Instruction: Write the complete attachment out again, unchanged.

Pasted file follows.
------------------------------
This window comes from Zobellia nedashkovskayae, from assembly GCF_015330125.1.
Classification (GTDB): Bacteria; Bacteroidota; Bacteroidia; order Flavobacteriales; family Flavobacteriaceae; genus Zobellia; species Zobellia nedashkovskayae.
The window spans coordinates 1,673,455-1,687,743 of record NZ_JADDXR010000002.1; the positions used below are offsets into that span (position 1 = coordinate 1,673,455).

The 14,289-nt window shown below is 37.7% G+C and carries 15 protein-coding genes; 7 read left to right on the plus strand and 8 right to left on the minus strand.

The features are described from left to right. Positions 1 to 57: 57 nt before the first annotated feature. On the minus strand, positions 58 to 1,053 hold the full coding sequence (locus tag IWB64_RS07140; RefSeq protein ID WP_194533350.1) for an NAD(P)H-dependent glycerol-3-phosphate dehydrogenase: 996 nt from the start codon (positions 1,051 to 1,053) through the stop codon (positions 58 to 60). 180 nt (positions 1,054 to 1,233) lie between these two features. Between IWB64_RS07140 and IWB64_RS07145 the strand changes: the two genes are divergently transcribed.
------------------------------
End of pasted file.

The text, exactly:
This window comes from Zobellia nedashkovskayae, from assembly GCF_015330125.1.
Classification (GTDB): Bacteria; Bacteroidota; Bacteroidia; order Flavobacteriales; family Flavobacteriaceae; genus Zobellia; species Zobellia nedashkovskayae.
The window spans coordinates 1,673,455-1,687,743 of record NZ_JADDXR010000002.1; the positions used below are offsets into that span (position 1 = coordinate 1,673,455).

The 14,289-nt window shown below is 37.7% G+C and carries 15 protein-coding genes; 7 read left to right on the plus strand and 8 right to left on the minus strand.

The features are described from left to right. Positions 1 to 57: 57 nt before the first annotated feature. On the minus strand, positions 58 to 1,053 hold the full coding sequence (locus tag IWB64_RS07140; RefSeq protein ID WP_194533350.1) for an NAD(P)H-dependent glycerol-3-phosphate dehydrogenase: 996 nt from the start codon (positions 1,051 to 1,053) through the stop codon (positions 58 to 60). 180 nt (positions 1,054 to 1,233) lie between these two features. Between IWB64_RS07140 and IWB64_RS07145 the strand changes: the two genes are divergently transcribed.